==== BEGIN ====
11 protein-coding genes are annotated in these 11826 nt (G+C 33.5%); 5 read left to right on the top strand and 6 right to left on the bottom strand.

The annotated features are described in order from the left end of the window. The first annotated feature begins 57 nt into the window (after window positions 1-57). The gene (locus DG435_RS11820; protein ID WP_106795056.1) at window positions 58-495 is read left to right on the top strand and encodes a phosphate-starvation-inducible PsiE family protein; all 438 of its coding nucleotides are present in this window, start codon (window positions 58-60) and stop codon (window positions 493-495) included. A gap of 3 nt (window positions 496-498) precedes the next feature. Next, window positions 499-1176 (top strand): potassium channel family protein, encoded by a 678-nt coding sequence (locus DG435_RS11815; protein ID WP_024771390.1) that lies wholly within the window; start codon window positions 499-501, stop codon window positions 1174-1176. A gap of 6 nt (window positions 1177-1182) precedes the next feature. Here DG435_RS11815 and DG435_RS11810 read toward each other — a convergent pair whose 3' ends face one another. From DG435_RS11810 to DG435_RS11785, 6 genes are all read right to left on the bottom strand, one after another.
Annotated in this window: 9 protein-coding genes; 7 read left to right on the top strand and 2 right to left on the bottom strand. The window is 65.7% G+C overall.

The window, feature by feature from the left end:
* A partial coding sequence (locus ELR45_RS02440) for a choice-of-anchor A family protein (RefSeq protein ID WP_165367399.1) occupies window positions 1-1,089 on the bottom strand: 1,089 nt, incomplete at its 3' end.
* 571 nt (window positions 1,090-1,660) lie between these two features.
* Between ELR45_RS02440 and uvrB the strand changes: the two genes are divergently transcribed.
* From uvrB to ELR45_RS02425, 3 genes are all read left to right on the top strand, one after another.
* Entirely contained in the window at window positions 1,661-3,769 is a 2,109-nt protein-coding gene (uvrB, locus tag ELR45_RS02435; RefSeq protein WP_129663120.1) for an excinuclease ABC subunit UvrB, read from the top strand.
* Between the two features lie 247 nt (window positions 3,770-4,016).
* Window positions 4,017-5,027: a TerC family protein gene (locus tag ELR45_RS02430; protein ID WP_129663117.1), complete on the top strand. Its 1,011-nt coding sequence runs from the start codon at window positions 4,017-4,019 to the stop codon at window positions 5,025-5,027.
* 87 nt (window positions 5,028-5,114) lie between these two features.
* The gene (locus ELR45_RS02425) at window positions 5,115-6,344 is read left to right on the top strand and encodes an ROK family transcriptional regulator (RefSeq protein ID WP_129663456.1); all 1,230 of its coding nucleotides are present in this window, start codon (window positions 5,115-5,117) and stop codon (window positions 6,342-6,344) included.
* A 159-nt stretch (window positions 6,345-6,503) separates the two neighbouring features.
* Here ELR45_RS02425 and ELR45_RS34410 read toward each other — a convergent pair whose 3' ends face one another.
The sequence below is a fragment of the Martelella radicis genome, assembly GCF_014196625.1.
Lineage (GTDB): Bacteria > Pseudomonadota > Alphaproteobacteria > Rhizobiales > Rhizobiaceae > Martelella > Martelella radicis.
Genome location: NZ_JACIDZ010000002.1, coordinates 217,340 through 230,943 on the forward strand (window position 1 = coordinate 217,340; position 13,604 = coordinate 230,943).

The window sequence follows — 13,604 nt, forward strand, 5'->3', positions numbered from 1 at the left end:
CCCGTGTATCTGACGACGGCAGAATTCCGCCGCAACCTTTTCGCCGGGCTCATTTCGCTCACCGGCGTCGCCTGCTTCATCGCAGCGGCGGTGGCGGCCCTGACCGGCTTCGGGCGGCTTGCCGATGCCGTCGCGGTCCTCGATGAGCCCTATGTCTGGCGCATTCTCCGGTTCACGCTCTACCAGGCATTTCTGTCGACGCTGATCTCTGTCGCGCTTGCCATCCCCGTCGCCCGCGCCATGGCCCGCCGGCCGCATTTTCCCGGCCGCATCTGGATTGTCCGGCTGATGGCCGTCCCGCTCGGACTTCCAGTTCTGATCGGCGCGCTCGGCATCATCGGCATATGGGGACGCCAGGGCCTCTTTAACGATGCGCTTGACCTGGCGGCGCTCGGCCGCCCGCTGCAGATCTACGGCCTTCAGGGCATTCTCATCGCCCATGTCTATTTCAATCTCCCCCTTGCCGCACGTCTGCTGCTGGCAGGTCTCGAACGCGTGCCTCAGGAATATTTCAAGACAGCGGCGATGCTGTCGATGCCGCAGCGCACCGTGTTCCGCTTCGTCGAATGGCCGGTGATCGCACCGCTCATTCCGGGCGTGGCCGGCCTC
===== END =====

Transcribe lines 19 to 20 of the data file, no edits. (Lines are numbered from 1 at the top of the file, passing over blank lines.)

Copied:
The window sequence follows — 13,604 nt, forward strand, 5'->3', positions numbered from 1 at the left end:
CCCGTGTATCTGACGACGGCAGAATTCCGCCGCAACCTTTTCGCCGGGCTCATTTCGCTCACCGGCGTCGCCTGCTTCATCGCAGCGGCGGTGGCGGCCCTGACCGGCTTCGGGCGGCTTGCCGATGCCGTCGCGGTCCTCGATGAGCCCTATGTCTGGCGCATTCTCCGGTTCACGCTCTACCAGGCATTTCTGTCGACGCTGATCTCTGTCGCGCTTGCCATCCCCGTCGCCCGCGCCATGGCCCGCCGGCCGCATTTTCCCGGCCGCATCTGGATTGTCCGGCTGATGGCCGTCCCGCTCGGACTTCCAGTTCTGATCGGCGCGCTCGGCATCATCGGCATATGGGGACGCCAGGGCCTCTTTAACGATGCGCTTGACCTGGCGGCGCTCGGCCGCCCGCTGCAGATCTACGGCCTTCAGGGCATTCTCATCGCCCATGTCTATTTCAATCTCCCCCTTGCCGCACGTCTGCTGCTGGCAGGTCTCGAACGCGTGCCTCAGGAATATTTCAAGACAGCGGCGATGCTGTCGATGCCGCAGCGCACCGTGTTCCGCTTCGTCGAATGGCCGGTGATCGCACCGCTCATTCCGGGCGTGGCCGGCCTC